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Any species that instinctively burrows for moisture isn't going to benefit from above-ground misting. That's why I suggested bottom-watering, which is essentially what they're doing in that link (though their system is certainly a much better mimic of the animals' natural habitat). It sounds like you're going to need MUCH deeper substrate though - even the juveniles burrow deeper than the 8cm you've given it.
 

Aymin

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Is there anyway I can water the bottom without setting up the false bottom system?
 

Albireo Wulfbooper

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Is there anyway I can water the bottom without setting up the false bottom system?
Sure, you can use a straw or tube down the corner of the enclosure (away from the burrow) to feed water to the bottom layer of sand. It won't be quite as effective but will at least give something like a moisture gradient.
 

Albireo Wulfbooper

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Thanks! Is there a photo you can send to show me an example?
I don't have a setup like this because I have no critters that would benefit from it, but plenty of people here have posted photos of this sort of thing - it's pretty common. Try the search function.
 

Rhino1

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@Aymin I have successfully bred and raised yaschenkoi in varying conditions. Sand is fine but it needs to be installed damp and let to dry out so it's structural or have Coco fibre added, I've mainly used reptile one or URS brand red sands and I install it slightly damp and firm them down and let dry out, both brands seem to have a fine red clay in them and will set quite firm which makes a good red desert soil burrow.
Either use an installed tube in one corner to add a small amount of water straight to the base of the substrate (because they dig deeper to find the most comfortable humidity requirements) or keep a corner slightly damp.
Always let the substrate dry out a bit between these, don't forget they are a true desert species, and have a small water dish available.
High humidity, long term, is damaging for yaschenkoi and yes there is a parasitic mite that's pretty common in Australian collections but will only thrive or become a problem in overly moist conditions, it commonly gets out of hand with rainforest species, trapdoors, funnels etc kept too wet, never with desert species.
There is never a reason to mist that species of scorpion or its enclosure.
 
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Aymin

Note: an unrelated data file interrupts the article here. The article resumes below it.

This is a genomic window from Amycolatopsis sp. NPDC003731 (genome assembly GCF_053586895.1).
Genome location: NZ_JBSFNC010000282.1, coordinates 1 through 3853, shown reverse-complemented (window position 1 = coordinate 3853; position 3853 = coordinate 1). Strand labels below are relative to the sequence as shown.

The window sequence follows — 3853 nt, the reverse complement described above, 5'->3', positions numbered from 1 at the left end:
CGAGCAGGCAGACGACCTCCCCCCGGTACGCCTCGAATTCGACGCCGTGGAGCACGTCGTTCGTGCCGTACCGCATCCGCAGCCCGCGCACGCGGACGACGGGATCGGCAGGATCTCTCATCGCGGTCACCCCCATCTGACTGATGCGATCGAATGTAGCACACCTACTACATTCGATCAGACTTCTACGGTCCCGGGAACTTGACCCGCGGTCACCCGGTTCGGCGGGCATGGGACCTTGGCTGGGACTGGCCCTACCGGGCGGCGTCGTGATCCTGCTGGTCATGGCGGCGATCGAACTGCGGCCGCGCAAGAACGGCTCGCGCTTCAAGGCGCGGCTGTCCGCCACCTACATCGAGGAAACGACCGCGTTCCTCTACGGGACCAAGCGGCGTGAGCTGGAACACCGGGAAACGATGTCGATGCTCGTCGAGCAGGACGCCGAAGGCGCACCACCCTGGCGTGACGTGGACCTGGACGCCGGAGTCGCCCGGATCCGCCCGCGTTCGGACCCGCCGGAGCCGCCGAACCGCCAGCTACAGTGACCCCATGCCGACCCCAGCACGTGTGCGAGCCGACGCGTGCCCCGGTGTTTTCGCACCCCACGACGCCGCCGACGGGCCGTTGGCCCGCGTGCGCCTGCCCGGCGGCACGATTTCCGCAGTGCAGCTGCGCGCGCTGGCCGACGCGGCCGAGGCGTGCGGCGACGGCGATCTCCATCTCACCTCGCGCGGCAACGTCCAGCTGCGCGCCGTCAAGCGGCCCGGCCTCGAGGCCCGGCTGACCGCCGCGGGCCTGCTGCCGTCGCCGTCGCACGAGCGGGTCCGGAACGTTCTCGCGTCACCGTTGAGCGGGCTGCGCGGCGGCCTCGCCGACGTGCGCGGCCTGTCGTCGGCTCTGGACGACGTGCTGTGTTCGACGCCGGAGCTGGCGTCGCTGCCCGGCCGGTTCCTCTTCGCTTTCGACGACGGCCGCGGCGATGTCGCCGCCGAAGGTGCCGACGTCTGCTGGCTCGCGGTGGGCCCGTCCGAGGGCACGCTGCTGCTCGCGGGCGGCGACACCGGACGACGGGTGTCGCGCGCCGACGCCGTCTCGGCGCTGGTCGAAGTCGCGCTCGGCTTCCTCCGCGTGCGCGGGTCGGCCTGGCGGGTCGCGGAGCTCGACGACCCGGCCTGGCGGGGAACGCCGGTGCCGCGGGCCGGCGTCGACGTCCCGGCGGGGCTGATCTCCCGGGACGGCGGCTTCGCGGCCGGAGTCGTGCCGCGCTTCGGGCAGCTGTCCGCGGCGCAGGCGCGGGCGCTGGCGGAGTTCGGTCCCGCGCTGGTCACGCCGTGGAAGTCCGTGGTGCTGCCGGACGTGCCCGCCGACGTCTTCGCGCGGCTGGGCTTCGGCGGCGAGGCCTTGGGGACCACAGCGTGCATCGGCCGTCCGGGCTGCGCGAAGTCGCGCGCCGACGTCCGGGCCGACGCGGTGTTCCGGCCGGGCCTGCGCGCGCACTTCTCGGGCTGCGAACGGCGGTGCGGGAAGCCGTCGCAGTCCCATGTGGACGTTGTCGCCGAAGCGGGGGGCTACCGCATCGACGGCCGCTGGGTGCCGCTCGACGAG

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@Rhino1 boss response bro. How much sand do you put? And when you say damp a corner, do you mean with a tube to the bottom? Awesome photo btw
 

Rhino1

Arachnobaron
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If you don't have a tube then just use a corner and limit the amount of moisture on the surface of the substrate, the corner method see's the water tend to run along the glass straight to the bottom. I normally use black poly pipe around half inch size and I have it finishing just below the lid so crickets don't fall down it.
You can go as deep as you want with the sand, I prefer mine at only 10-15cm deep as my OCD makes me worry about burrow collapse and I start digging up enclosures if I don't see them for a while haha.
 

Aymin

Arachnopeon
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Mar 3, 2020
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@Rhino1 how do you clean the burrows? I don’t want mites but I’m not sure what to do with the burrows it’s built. I want to keep the terrarium as clean as possible.
 

Rhino1

Arachnobaron
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Keep it fairly dry and mites cannot exist, if they are a problem with desert species then it's a sure sign it's way too wet. Always let the sub dry out before adding more moisture, so in summer adding a little bit of moisture once a fortnight will be enough, in winter once every 3-4 weeks or less. Give them a water dish for 24 hours once or twice a fortnight to drink from and take it again.
Once it settles in you will find that it will bring out any cricket remains and dump them within a day or two of being fed, either by the entrance or in a corner somewhere, they shouldn't leave much at all just a few legs and things.